Awakening Collegiate Shag II


It’s been quite a while since I published the Awaking Collegiate Shag article in May 2010. I had no idea it would be the single most read article on any of my websites but it definitely has been, at least as far as dance related content is. As I travel around the globe teaching shag, many have talked to me about these points. I think it's probably a good time to revisit each of these points. And please stay tuned as my next entry will be about a few new points I would like to get out there for discussion.

The original points of Awakening Collegiate Shag :

1. Practice shag like there’s no tomorrow.

I still believe in practice – and I practice a lot. To me, practice is everything, and the practice is what I love most. Practice leads to both mental and physical understanding of the dance, my partner, my partnership and myself. It also continually reinforces both the laws of physics and my own physical limitations.

Still the original intent of this point has changed.  I used to practice for the perfect connection with my partner in all cases, all positions, all pulse and rhythm variations, basically anything I could possibly imagine that would lead me to a better partner for my follower. – Unmistakable lead / close your eyes and feel it kind of practice. I still believe strongly in this, but I practice a little of everything.

For example, right about the time I wrote this article, I purposely phased a huge chunk ‘dancing in open visual lead’ kind of things just because it didn’t require a strong lead/follow connection with a partner. To me it felt more like pair choreography while holding hands. After traveling around to different global regions and really listening to the students, yes, they definitely wanted to connect more deeply with their partners, but they also liked some of the fancy footwork that made shag famous. And eventually, I put back on my fancy footwork shoes again too.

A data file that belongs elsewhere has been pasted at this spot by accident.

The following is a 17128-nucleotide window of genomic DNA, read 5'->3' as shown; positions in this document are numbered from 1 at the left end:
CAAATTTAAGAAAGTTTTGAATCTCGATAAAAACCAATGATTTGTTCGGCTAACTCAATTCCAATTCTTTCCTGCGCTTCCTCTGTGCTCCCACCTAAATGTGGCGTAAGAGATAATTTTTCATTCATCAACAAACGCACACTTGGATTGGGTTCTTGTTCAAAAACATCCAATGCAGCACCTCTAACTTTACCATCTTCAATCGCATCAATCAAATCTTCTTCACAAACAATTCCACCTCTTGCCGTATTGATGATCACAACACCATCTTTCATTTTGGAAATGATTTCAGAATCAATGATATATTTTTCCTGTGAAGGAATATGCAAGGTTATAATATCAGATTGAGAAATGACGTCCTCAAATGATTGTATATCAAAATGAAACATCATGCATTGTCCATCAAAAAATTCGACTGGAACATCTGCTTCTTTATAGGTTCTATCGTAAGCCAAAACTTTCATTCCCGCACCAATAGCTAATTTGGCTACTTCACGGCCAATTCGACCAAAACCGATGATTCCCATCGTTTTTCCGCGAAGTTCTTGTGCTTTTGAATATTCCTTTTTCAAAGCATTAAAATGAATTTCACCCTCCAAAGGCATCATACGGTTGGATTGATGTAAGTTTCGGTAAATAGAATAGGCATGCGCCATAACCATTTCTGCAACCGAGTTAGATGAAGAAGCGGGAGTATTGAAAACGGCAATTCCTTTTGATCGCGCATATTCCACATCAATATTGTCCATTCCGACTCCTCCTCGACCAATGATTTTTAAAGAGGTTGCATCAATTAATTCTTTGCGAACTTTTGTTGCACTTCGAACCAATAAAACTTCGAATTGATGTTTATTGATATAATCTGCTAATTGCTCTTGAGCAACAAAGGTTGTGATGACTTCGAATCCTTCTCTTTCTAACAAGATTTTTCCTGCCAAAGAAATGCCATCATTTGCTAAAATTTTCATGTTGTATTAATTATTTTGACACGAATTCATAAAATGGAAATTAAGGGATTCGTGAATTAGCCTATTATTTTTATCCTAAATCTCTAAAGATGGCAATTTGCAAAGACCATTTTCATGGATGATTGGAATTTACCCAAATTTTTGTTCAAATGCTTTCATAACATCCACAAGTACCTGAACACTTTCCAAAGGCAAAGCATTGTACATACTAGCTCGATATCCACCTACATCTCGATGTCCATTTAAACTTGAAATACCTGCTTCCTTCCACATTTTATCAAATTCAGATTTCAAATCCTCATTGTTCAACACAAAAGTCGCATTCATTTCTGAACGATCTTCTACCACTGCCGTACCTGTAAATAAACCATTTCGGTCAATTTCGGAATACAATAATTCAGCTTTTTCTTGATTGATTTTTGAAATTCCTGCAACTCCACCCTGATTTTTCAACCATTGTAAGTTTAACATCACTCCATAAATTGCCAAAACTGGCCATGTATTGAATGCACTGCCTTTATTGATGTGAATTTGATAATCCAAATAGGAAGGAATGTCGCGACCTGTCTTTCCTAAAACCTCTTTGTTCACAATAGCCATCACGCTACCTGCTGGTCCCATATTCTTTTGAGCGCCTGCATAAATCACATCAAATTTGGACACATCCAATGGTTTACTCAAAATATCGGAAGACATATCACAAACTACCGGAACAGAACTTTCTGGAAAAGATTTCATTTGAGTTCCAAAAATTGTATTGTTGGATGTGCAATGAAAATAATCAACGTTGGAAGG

Now, I pretty much practice everything. A bit more traditional looking stuff, mixed with the constant aim of being totally connected with my partner. A bit more practice in some of the obscurity of the style, still keeping working within the confines of wanting to still be the strongest leader I could be. A bit more double, but still remaining more focused on the rhythms of the music instead of the traditional shag patterns.

2. Push the limits and create your own shag style.

No change in this belief, but I think I should further explain it now that so many people have asked me about it.

It’s really simple to me. When you really seek to master your own style, what you are really doing is creating your own tool set to deal with your own surroundings. And the more you practice your style, the more capable you will be of doing great things.

Anybody remember watching the legendary dance between Los Angeles’s Peter Loggins and New York City’s Janice Wilson?  At the time of  that dance, both were sitting on top of their regional styles at the time.  And then for a few minutes, they came together with impromptu looks and concepts that inspired us all.

Shag is never going to be as all-dominant as Lindy Hop with 15 global camp per weekend that allow us to share exchange information and push the style.  Instead of setting a low standard of mediocrity of a half-baked global style, my vote is to support people who are pushing the styles within their own regions. I say support them even if they’re on the other side of the world shagging to bagpipes with an Irish step dancing version of the triple basic. If they're rocking it, they're rocking it.